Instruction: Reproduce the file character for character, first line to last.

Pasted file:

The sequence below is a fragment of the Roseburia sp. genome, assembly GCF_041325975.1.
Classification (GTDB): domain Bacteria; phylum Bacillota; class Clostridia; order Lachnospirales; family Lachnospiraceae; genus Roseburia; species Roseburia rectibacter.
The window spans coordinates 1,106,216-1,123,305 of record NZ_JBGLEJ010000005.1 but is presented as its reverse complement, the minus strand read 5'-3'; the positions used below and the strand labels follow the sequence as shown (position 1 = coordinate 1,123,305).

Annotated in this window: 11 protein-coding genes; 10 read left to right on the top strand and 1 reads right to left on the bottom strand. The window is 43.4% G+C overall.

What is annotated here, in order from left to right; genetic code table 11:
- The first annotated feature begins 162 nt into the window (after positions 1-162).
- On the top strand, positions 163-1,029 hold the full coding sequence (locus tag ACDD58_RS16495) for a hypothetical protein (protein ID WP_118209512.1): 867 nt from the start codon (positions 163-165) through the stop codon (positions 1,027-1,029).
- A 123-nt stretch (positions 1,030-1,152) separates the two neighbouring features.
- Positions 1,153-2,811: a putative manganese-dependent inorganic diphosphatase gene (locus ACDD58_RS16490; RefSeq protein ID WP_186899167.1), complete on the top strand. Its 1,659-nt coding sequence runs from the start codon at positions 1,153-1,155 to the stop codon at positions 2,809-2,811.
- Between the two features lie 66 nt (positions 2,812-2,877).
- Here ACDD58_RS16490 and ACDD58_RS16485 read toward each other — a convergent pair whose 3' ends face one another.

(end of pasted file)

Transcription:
The sequence below is a fragment of the Roseburia sp. genome, assembly GCF_041325975.1.
Classification (GTDB): domain Bacteria; phylum Bacillota; class Clostridia; order Lachnospirales; family Lachnospiraceae; genus Roseburia; species Roseburia rectibacter.
The window spans coordinates 1,106,216-1,123,305 of record NZ_JBGLEJ010000005.1 but is presented as its reverse complement, the minus strand read 5'-3'; the positions used below and the strand labels follow the sequence as shown (position 1 = coordinate 1,123,305).

Annotated in this window: 11 protein-coding genes; 10 read left to right on the top strand and 1 reads right to left on the bottom strand. The window is 43.4% G+C overall.

What is annotated here, in order from left to right; genetic code table 11:
- The first annotated feature begins 162 nt into the window (after positions 1-162).
- On the top strand, positions 163-1,029 hold the full coding sequence (locus tag ACDD58_RS16495) for a hypothetical protein (protein ID WP_118209512.1): 867 nt from the start codon (positions 163-165) through the stop codon (positions 1,027-1,029).
- A 123-nt stretch (positions 1,030-1,152) separates the two neighbouring features.
- Positions 1,153-2,811: a putative manganese-dependent inorganic diphosphatase gene (locus ACDD58_RS16490; RefSeq protein ID WP_186899167.1), complete on the top strand. Its 1,659-nt coding sequence runs from the start codon at positions 1,153-1,155 to the stop codon at positions 2,809-2,811.
- Between the two features lie 66 nt (positions 2,812-2,877).
- Here ACDD58_RS16490 and ACDD58_RS16485 read toward each other — a convergent pair whose 3' ends face one another.